Archive for the ‘Ancient Europe’ Category
About 6,000 years ago, hunter-gatherers in ancient Europe collected garlic mustard seeds and mixed them together in their pottery dishes, and…
Wait a minute. Hunter-gatherers… using pottery?
Let’s back this up a bit.
Archaeologist Oliver Craig and his team from the University of York studied microscopic flecks of plant-based silica that they found on ancient pottery shards from Germany and Denmark. The pottery was scorched by fire at campsites approximately 5,800-6,150 years ago.
According to Craig’s team, the seed specks they studied belong to the garlic mustard plant, which are devoid of nutritional value but have a strong, peppery taste. The pottery also contained residue of animal fat—deer and fish, most likely—which led the team to hypothesize that whoever cooked the food used garlic mustard seed to add flavor to their food.
Why is this important?
While the archaeological record does contain older evidence of spices, no other site has connected spices and cooking as directly as this finding. In the field, it can be difficult for an archaeobotanist to determine whether plants were deliberately used in this type of situation or if they were naturally occurring, but this particular finding is quite clear.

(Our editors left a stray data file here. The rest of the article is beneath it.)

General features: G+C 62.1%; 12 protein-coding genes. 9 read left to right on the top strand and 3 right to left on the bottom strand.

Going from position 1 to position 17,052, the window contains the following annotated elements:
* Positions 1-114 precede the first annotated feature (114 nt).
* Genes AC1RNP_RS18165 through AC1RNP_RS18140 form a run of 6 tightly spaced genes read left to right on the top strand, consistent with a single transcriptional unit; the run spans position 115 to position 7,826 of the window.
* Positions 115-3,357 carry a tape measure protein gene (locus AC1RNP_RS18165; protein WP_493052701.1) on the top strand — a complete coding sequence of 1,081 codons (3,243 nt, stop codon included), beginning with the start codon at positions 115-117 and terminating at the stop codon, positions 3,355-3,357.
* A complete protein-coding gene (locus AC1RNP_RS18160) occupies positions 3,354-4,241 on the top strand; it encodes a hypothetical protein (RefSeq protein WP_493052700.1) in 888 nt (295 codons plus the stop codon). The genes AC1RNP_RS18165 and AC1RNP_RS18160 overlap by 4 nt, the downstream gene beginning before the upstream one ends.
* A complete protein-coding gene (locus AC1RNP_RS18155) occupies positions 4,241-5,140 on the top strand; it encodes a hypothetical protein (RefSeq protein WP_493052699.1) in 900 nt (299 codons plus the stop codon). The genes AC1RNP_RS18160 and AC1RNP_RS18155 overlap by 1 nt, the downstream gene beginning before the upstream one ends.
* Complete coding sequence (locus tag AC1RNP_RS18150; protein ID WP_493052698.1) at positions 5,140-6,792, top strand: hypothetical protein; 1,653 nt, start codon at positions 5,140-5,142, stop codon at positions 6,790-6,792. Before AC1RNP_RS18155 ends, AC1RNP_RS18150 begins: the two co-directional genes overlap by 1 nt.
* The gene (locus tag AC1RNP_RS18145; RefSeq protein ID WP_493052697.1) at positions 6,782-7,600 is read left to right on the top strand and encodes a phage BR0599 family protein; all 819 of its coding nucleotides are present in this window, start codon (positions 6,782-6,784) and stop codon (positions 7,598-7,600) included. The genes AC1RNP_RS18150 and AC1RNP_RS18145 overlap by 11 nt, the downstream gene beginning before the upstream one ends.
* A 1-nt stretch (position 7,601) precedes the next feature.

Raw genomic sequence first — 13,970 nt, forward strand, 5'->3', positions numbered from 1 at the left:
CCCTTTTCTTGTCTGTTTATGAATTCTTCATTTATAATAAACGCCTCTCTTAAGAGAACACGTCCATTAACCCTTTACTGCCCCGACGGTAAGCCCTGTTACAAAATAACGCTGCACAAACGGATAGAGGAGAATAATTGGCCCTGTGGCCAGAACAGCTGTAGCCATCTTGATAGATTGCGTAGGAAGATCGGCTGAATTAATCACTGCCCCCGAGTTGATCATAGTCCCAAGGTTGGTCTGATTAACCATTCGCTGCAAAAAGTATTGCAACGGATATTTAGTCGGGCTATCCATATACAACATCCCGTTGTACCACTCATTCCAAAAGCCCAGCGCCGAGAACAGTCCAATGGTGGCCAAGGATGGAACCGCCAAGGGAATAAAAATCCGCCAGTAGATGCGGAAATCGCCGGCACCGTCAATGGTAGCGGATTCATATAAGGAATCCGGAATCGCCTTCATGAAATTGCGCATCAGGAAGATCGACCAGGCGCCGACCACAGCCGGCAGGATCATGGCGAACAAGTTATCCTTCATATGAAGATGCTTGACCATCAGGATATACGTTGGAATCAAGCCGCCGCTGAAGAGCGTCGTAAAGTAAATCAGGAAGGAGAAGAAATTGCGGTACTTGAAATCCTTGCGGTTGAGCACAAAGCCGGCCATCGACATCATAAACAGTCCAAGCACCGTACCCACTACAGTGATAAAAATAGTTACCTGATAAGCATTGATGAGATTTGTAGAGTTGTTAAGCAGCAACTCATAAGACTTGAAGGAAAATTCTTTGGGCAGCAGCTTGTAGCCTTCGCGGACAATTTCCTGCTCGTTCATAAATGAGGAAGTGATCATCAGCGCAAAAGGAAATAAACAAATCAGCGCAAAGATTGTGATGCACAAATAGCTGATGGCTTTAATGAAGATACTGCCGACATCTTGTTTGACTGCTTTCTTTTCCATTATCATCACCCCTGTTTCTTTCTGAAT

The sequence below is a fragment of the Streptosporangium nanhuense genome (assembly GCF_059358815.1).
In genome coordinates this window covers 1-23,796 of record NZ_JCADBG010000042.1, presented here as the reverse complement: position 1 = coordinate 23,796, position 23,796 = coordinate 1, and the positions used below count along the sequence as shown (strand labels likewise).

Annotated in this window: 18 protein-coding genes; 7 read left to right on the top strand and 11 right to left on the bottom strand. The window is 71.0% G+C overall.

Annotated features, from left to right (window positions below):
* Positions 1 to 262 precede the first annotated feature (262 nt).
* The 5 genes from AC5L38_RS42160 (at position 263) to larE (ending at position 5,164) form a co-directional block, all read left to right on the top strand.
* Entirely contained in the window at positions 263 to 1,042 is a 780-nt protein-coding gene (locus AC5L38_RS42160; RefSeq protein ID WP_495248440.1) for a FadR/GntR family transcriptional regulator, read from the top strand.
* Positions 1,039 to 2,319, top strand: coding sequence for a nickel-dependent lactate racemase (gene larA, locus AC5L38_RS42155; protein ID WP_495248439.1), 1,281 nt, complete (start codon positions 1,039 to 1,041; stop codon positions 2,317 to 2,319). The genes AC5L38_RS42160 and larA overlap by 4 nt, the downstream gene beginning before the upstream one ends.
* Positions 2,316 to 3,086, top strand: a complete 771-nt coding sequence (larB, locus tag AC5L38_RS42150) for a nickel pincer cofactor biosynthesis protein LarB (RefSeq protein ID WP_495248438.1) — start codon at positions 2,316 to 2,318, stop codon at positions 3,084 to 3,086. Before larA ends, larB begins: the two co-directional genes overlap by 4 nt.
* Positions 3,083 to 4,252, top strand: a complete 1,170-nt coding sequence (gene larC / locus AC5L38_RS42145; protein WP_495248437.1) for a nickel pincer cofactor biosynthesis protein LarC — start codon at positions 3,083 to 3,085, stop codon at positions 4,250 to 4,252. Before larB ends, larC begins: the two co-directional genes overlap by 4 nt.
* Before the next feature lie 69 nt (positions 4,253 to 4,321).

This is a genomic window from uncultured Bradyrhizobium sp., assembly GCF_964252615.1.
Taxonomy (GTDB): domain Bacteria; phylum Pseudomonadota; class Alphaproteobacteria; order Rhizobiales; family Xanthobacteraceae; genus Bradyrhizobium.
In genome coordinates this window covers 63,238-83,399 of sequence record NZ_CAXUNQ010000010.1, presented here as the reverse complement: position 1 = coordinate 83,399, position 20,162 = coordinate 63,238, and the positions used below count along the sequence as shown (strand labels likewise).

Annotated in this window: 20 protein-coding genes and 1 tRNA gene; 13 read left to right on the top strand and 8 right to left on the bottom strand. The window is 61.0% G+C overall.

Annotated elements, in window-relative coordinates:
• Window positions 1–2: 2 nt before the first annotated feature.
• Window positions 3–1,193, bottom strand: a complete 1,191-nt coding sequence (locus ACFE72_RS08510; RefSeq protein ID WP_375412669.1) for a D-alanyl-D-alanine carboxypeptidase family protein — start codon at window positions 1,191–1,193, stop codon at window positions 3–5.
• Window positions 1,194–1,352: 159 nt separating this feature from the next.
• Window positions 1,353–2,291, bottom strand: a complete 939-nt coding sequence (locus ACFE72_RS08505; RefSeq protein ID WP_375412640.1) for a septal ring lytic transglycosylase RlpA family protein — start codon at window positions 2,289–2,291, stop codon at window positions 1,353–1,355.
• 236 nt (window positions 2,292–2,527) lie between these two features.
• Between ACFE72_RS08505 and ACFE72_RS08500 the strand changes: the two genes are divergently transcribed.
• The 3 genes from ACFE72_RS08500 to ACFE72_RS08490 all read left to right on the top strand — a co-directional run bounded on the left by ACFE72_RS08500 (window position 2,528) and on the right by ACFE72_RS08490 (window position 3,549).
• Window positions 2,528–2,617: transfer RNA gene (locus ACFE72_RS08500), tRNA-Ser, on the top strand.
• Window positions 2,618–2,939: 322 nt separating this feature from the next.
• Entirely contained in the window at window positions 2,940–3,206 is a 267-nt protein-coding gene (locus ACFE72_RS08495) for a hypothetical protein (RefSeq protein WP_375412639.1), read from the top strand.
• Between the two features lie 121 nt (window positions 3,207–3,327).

“What we’ve got is absolutely secure evidence that these [European hunter-gatherers] were taking these plant products and putting them into a pot and cooking with them,” said Craig.
Clearly, hunter-gatherers didn’t always choose their food just for nutritional value, as previously thought. They were, on occasion, clearly able to concern themselves with taste! The archaeological team who made this discovery suspects that the plant was likely used only when it came into bloom—which may possibly have happened with other plant spices as well, though not all spices are detectible in the archaeological record.
More importantly, the spice residue was found on the inside of pottery shards that belonged to large, clay vessels… definitely not the kind of thing that hunter-gatherers would be able to haul around on a daily basis!